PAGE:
Tag Archives: NH90

Deck landings: getting your adrenaline up

Ok, so maybe today doesn’t offer the most challenging weather for deck landings in an NH90 helicopter. But when you’re in that same NH90 and you’re facing a wind and rain swept deck in high seas, it will get you adrenaline running and you’ll be thankful for every last bit of training you’ve had. And so, the Defense Helicopter Command (DHC) of the Royal Netherlands Air Force (RNLAF) regularly heads out to sea for deck landings aboard Dutch navy vessels. Even on a perfectly calm day such as this one.

Related reading: Dutch NH90 – ready to run. (Image © Elmer van Hest)

Location: the North Sea, aboard the Royal Netherlands Navy’s 108 meter long Ocean-going Patrol Vessel (OPV) Zr. Ms. Groningen. Job at hand: landing an eleven tonnes NH90 helicopter on the 16 by 30 meter landing deck over the stern of the ship. Inbound for doing exactly that is Neptune 11, an NH90  from De Kooy Air Station near Den Helder, which is also the Royal Netherlands Navy’s home port.

Approach

As Neptune 11 approaches the ship, it becomes clear that these deck landings provide training to more than just the helicopter crew. It’s the flight deck crew who also are being put to work to gain experience in getting the helicopter down on the deck safely, which never is a routine task given ever changing winds and waves.

Suddenly, things are not so calm anymore. The flight deck becomes a flurry of noise, wind and rotor blades going around a high speed. The one braving the elements in particular is the flight deck officer, who has to withstand the gale-force downwash from the NH90’s main rotor. Using forceful hand signals and clear commands over the radio, the flight deck officer direct Neptune towards the desired landing spot.

(Image © Vincent Kok)
(Image © Elmer van Hest)
(Image © Vincent Kok)

Landing

Taking the flight deck officer’s directions and using other visual clues, the NH90 pilot seemingly without too much effort lands his helicopter aboard Zr. Ms Groningen and is immediately secured in place with chains. The NH90 is a hugely automated helo, but a landing like this mostly depends on pilot skills and smooth interaction between the helo’s crew and the folks on the flight deck.

(Image © Vincent Kok)
(Image © Elmer van Hest)

Take off

The helo is not here to stay, however. Shortly after landing and after another bit of hand signalling, the NH90 takes off while creating more hurricane-force winds for the deck crew to battle with. Throughout the rest of the day, this scene will be repeated many times as the cycle of approaching, landing and taking off continues.

(Image © Elmer van Hest)
(Image © Elmer van Hest)
(Image © Elmer van Hest)

Anti-submarine

The NH90 has been in Dutch service for seven years now, first in what was called a Meaningful Operational Capability since upon delivery not all helicopter were fully equipped for all task. In their Final Radar Configuration, the helicopters are also capable of anti-submarine warfare (ASW). The first ASW-qualified Dutch crew recently took part in large scale exercise Joint Warrior. in which the crew successfully managed to find and track a Norwegian submarine.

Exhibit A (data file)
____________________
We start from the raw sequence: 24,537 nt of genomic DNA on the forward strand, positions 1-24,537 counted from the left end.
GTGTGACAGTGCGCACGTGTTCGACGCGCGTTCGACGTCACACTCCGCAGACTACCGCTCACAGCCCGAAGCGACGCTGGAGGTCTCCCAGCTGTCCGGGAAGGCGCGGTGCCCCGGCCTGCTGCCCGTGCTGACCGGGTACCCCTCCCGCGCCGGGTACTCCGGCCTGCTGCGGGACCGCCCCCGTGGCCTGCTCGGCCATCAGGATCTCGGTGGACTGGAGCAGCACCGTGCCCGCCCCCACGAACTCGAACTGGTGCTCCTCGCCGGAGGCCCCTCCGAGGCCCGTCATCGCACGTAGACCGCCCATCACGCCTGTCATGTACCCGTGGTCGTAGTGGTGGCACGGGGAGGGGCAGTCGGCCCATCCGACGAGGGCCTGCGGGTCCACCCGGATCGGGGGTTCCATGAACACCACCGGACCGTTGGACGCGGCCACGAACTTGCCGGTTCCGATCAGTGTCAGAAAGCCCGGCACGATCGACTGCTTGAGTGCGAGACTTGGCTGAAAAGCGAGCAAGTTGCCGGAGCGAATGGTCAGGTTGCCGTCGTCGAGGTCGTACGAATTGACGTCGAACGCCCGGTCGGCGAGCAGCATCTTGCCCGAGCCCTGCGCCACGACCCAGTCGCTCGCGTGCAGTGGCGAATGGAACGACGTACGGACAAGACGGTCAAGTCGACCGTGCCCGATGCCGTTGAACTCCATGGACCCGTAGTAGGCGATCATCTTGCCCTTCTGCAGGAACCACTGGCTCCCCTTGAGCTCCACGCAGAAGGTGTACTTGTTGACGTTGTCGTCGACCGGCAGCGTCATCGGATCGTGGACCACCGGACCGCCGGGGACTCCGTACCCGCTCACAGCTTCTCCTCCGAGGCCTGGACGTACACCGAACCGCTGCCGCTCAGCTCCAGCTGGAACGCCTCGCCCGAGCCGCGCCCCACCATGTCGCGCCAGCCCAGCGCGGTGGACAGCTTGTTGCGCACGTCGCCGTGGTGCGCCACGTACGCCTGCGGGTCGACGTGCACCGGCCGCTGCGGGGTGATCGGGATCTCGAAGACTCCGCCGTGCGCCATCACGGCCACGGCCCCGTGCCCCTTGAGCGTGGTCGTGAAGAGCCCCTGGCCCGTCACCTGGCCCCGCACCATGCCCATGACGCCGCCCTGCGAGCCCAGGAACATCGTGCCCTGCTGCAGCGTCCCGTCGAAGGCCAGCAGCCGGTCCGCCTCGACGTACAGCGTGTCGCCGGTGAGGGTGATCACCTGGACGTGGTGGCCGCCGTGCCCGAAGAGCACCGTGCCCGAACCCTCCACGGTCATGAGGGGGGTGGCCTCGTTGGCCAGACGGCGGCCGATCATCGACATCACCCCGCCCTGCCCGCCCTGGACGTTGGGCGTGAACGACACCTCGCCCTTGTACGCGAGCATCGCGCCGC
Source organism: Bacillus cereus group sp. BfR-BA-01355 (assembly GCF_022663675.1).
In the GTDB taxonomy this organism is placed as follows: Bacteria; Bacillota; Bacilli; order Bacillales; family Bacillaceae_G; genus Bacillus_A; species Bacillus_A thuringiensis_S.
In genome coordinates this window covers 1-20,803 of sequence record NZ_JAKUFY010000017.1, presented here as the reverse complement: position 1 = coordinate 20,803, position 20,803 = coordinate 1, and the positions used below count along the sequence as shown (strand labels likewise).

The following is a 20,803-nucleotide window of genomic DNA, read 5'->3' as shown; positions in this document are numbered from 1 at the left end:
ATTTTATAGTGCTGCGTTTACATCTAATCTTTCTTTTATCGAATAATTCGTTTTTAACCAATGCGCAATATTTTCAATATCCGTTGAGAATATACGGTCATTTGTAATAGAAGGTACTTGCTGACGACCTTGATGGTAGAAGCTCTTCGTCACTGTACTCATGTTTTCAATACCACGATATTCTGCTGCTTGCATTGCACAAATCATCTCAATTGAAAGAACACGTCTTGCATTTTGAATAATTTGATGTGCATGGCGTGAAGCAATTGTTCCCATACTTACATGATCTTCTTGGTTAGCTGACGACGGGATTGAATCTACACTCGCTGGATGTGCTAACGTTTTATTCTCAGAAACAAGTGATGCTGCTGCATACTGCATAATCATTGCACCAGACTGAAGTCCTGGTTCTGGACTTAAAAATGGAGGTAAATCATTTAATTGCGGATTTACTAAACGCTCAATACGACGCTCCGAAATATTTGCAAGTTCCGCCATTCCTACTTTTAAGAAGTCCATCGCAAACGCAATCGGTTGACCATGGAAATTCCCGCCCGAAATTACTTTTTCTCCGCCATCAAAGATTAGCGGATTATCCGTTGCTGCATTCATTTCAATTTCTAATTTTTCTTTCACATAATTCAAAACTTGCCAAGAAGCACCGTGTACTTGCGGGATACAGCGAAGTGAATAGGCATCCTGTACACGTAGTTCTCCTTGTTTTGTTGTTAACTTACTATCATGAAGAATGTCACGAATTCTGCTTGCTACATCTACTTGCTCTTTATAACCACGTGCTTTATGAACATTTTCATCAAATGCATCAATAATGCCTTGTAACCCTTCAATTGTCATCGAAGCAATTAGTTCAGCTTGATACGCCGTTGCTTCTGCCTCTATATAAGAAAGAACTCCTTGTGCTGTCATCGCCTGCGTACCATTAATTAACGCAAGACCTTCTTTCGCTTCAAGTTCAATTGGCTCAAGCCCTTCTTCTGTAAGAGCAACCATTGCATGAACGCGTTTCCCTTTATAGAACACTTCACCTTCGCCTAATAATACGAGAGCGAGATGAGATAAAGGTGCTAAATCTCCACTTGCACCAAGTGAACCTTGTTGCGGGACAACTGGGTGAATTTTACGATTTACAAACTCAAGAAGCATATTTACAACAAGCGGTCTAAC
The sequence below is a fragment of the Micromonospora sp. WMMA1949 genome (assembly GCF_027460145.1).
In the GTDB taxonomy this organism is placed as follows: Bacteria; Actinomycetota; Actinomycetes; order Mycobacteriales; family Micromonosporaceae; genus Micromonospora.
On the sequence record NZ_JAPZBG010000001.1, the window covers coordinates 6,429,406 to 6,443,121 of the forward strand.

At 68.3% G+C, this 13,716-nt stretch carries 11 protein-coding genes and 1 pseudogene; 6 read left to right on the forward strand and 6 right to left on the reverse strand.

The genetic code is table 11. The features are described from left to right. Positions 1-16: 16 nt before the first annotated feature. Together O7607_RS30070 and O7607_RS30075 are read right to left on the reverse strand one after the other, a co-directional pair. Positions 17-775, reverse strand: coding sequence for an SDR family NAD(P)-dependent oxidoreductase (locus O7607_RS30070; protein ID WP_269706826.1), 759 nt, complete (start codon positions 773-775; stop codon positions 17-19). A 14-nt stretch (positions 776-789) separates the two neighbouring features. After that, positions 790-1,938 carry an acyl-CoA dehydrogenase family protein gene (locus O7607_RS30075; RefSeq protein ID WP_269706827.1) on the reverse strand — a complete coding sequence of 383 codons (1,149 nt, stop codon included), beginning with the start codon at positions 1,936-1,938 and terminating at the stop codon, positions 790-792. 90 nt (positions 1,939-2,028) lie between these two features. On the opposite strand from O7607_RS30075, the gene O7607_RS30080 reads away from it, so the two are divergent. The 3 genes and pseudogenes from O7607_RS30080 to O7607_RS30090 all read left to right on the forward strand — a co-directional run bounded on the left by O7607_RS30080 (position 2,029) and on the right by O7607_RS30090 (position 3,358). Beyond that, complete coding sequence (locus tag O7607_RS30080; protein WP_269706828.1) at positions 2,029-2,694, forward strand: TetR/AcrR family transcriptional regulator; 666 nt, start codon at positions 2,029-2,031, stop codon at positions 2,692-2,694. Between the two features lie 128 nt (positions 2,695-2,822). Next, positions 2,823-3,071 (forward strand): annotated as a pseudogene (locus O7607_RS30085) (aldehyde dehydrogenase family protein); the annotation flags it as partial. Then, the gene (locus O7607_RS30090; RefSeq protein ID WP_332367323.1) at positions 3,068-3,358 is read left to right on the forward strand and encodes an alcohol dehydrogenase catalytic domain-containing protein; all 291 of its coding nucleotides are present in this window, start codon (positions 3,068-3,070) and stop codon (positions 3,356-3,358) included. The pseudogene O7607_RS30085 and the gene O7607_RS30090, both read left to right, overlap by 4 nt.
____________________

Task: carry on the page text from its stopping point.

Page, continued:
And yes, during an exercise in the waters around Scotland, you are certainly glad that you’ve working on deck landings, adds NH90 pilot Tim. “As soon as you see the deck rolling, and you see the waves and the wind, that will certainly get your adrenaline up. You’ll be glad to know that you are properly trained and perfectly capable of landing that eleven tonnes helicopter on that ship.”

© 2017 Airheadsfly.com editor Elmer van Hest
Video filming & editing by Vincent Kok – www.imagingthelight.com

(Image © Vincent Kok)
(Image © Elmer van Hest)
(Image © Vincent Kok)

 

Winter wonderland with Cold Blade 2016

UPDATED | Finnish and German military rotary aircraft and their crews had a blast this week up in Scandinavia. Exercise Cold Blade 2016 put machines and men & women to the test from 7 to 18 March 2016.

Place of the winter wonderland was Ivalo far up in the most Northeastern country, with the training area being about 40 km (25 miles) from the Russian border.

The Finnish Army (Maavoimat) played the leading role, with 6 of its 20 NHIndustries NH90s supported by 95 people. The German Air Force (Luftwaffe) sent 2 of its 64 Sikorsky CH-53G Stallion and 70 personnel. Sweden sent some observers, while Italy dispatched a few trainees.

Cool shot of Finnish NH90s getting ready for action during Cold Blade 2016 (Image © Johannes Heyn)
Cool shot of Finnish NH90s getting ready for action during Cold Blade 2016 (Image © Johannes Heyn)
German CH-53Gs in the winter wonderland of Ivalo, Finland, during Cold Blade 2016 (Image © Johannes Heyn)
German CH-53Gs in the winter wonderland of Ivalo, Finland, during Cold Blade 2016 (Image © Johannes Heyn)

Operate in a challenging environment

Cold Blade, like its sister exercise Hot Blade in the Southern European countries, is aimed to train European helicopter crews and technicians to fly and operate in a challenging environment and to teach and learn techniques, tactics and procedures in those special conditions.

Finnish special forces

Simultaneously with Cold Blade the Finns ran Northern Griffin, an combat search and rescue exercise of Finnish special forces, enabling the NH90 and CH-53 crews to train with ground forces in infiltration and exfiltration. Airheadsfly.com guest photographer Johannes Heyn sent us some nice footage that we love to share with you.

© 2016 Airheadsfly.com editor Marcel Burger
Featured image: Scandinavia can be extraordinary beautiful with sundown, or sunrise for that matter (Image © Johannes Heyn)

A Finnish Army NH90 on the ground, while a CH-53G stays on the look-out (Image © Johannes Heyn)
A Finnish Army NH90 on the ground, while a CH-53G stays on the look-out (Image © Johannes Heyn)
Nice panorama of the Luftwaffe Stallions in snowy Finland (Image © Christian Albrecht)